I live in your umbrella
standing on a sea of dirt.
The white light of noon
blasting like a bullhorn.
I’ve done so much without you
I want to share.
If we had visitors from the future
come to hear what we had to say
I’m assuming the last thing I said
would be the first thing they heard
the first sound to enter
into their soft bodies of glass
and if they kept burrowing
that they would hear my first word last
as I squeeze myself into a ball
and give birth to my mother
Moonlight in the Dark and Roving Troughs
Maybe you didn’t know your mother.
Maybe she is still alive.
Maybe we don’t know anyone.
I find that undeniable
and my mother is what we have come
to define as dead.
She remains in that noun
like the moon remains itself.
Feelings move through,
leave us, return, leave us
and then, again, we are waylaid
by their impossibility,
in the mercy
of the dark and roving troughs.
I didn’t say enough about the chair.
I hated that chair.
It was my mother’s university.
She sat there ten hours a day
for ten years,
all the chicken and hamburger
and sugar she devoured
while her dog ruined
the white leather,
all the shows and commercials,
all the prescription drugs
making the chair a spacecraft
through the rock of Saturn’s ring.
Maybe when you are close
you can’t love everything.
Maybe family is a tourniquet
and compassion only arrives
like a friend knocking
in the small hours.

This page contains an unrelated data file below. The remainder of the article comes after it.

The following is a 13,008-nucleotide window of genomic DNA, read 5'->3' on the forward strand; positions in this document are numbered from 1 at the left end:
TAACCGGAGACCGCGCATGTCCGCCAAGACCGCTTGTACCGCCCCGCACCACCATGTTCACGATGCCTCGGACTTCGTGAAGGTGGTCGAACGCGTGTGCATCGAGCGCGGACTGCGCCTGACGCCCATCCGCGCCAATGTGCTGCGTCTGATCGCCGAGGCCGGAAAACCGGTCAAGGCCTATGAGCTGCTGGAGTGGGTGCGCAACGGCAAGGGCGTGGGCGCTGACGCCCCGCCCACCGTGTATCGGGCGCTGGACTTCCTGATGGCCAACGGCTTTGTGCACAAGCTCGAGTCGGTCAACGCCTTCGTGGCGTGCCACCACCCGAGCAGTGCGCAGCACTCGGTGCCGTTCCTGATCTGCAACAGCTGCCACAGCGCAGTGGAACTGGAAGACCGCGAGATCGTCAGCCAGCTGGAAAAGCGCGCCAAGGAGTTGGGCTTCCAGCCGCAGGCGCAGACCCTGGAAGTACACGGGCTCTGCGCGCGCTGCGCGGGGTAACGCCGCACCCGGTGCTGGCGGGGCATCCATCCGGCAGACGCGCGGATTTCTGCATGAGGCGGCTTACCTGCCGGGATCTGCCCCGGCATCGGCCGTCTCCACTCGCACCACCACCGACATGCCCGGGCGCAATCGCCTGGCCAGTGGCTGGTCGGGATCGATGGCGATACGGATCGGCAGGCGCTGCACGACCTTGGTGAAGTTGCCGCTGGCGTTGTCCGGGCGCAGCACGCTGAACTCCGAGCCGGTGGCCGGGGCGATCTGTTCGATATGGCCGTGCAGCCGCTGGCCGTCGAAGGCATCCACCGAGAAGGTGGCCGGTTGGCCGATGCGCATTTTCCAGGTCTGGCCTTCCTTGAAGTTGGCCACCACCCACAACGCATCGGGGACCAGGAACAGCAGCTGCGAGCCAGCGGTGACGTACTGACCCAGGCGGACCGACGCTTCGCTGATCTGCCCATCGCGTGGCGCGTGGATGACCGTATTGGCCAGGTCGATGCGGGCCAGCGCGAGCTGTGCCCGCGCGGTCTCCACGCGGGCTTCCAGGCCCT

If I could—if there was—
if my mother—if the tree
there are no ifs.
Born in Toledo, Ohio, in 1969 Carl Adamshick grew up primarily in Harvard, Illinois.
Adamshick’s debut collection, Curses and Wishes (Louisiana State University Press, 2011), was selected by Marvin Bell for the 2010 Walt Whitman Award. In 2012, the collection won the Stafford/Hall Award for Poetry from Literary Arts.About his work, Bell writes:
Reading these poems is like breathing fresh air. Carl Adamshick’s voice is instantly engaging. A sophisticated ear. A continuous feeling for measure. A clarity of complex feelings. The tactile and the mysterious. Emotion embedded rather than proclaimed. A subtle artistry. It is refreshing to read a poet who feels and thinks from inside sound and sense.
Adamshick is also the recipient of an Oregon Literary Fellowship from Literary Arts and has been featured in Poetry in Motion. His poems have appeared in numerous journals, including the American Poetry Review, theHarvard Review, and American Poet.
Carl Adamshick: Awards Ceremony Reading
The poet Dorianne Laux describes Adamshick as someone who “has not joined the ranks of the MFA/PhD’s and has never attended a writer’s conference or residency.”